Subject to syntax requirements (documentation in progress), both tiers encode and decode keywords (including namespaced keywords), symbols, and lists. Sets are also supported in server responses, but not requests, since they are to the best of our knowledge rarely or never used there.

In terms of database-specific expressions, our JSON support includes cardinality-many attributes, lookup refs, and attribute references.

The “advanced” tier is written to support arbitrarily complex expressions, with no loss of expressivity relative to EDN. As for the “simple” or rather out-of-the-box tier, its functionality should be largely identical to that available using EDN data, with limitations largely relevant to the transact endpoint, which does not support tuple-valued attributes, transacting datoms directly, and the operations :db.fn/call, :db/cas or :db.fn/cas, :db.install/_attribute, :db.install/attribute, and :db.entity/preds–which are rarely used anyway, as far as we know.

Limitations and future work

Types and tagged literals are not yet fully supported, though that is a high-priority to-do.

We plan to extend transact, datoms, seek-datoms, entity, schema, reverse-schema, and index-range, in the out-of-the-box tier, to allow “advanced” Clojure-inclusive syntax as well.

In addition, we would like to revisit the feasibility of minimizing handler-level parsing by maximizing usage of Muuntaja and Jsonista functionality in the middleware chain, for improved performance and cleaner code.

Database and server metrics

We are finalizing on-demand (as opposed to pre-computed) datom and index metrics for Datahike, as well as query and transaction time logging on the Server. Backend and library versions are in the works, pending updates to upstream libraries, primarily Konserve.


With a JSON interface now integrated into the server we are able to experiment with other platforms where people can harness the power of Datalog. For that we started writing a blog post on how to do that in plain Go so other contributors can implement a simple REST wrapper in their favorite language. Since the development in this context heavily focussed on moving the server forward, we now want to step back a little bit and work on more basic issues in Datahike, mainly performance improvements with the index, convenience functions for import/export through the wanderung library, documentation with clerk instead of plain markdown files, benchmarking improvements so we can see regressions, and more compatibility checks. Additionally, we’re trying to introduce polylith to our stack since there are too many namespaces that share the same code and a lot of dependencies that need to be updated collectively.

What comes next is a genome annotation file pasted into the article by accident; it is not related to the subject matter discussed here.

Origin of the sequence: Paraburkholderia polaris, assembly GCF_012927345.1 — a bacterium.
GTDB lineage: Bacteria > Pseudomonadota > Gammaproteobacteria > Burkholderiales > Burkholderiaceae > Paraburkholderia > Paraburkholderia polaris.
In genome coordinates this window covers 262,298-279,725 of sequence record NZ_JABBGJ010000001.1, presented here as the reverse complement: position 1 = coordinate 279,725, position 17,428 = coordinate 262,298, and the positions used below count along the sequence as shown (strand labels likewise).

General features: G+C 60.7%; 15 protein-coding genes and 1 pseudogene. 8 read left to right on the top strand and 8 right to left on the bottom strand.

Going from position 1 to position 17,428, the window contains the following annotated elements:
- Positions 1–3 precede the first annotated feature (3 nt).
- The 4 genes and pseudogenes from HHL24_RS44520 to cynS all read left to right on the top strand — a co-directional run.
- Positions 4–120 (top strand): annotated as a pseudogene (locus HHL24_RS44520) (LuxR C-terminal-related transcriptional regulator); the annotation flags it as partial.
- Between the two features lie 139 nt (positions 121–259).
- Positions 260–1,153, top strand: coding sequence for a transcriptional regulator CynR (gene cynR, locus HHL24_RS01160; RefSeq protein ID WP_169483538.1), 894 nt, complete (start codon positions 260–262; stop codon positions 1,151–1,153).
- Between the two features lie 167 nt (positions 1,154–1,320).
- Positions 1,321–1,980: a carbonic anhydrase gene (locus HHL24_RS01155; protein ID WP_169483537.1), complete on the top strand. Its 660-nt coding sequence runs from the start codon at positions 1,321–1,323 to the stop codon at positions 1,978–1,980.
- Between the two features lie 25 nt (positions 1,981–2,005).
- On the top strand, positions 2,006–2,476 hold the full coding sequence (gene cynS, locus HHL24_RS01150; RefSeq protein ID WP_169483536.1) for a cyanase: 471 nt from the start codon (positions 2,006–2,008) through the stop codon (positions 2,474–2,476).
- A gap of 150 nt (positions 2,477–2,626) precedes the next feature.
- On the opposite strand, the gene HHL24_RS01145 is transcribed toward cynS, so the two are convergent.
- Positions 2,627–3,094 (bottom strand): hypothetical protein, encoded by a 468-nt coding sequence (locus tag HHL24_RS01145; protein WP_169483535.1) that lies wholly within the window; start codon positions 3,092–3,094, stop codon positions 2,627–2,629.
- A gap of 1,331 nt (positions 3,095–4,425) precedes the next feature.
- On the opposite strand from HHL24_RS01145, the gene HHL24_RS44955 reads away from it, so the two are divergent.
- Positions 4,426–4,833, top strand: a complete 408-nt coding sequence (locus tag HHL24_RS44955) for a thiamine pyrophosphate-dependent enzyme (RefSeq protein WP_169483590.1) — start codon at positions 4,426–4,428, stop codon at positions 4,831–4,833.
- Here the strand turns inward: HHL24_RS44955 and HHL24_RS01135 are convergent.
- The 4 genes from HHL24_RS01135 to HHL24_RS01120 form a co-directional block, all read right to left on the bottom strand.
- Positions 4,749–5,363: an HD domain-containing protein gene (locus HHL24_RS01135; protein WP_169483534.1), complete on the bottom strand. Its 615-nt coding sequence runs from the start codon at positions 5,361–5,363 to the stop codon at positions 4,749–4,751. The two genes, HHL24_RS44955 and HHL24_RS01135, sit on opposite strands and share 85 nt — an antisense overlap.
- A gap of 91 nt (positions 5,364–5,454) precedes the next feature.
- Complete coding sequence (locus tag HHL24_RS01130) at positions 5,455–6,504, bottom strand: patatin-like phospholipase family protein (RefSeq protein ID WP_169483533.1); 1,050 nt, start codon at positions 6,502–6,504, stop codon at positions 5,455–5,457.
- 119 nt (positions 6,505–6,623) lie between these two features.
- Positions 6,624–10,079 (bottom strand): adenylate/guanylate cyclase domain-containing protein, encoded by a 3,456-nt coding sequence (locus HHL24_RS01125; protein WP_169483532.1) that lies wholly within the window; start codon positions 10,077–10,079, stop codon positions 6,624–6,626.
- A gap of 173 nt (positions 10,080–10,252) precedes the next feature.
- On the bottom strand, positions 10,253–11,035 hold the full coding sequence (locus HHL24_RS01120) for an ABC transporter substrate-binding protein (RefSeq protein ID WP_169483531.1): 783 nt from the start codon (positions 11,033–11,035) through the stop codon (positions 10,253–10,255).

We’re very grateful to Clojurists Together for allowing us to work on the things that we care for. Thanks guys! :)


First Update

Conjure has been moving forward on many fronts over the last few months. Some of that work is related to non-Clojure language support (such as Julia and Common-Lisp), some is to do with the underlying Fennel system (Aniseed) but the majority of the commits were improving the Clojure client is various ways.

It’s also worth noting that the release I put out today for this Clojurists Together checkpoint was the 100th release! That’s 100 tags, each containing many commits, since 2018 or so when I started work on my perfect Clojure interactive evaluation environment. I’m so happy with the state of Conjure today, I’m proud of what I managed to build and I’m so impressed with the community interaction and contributions. Seeing the (almost) 1000 stars on GitHub and hundreds of members in our Discord is wonderful.

You can read all the juicy details of every recent release on the GitHub releases page but I’ll highlight my favourite parts here.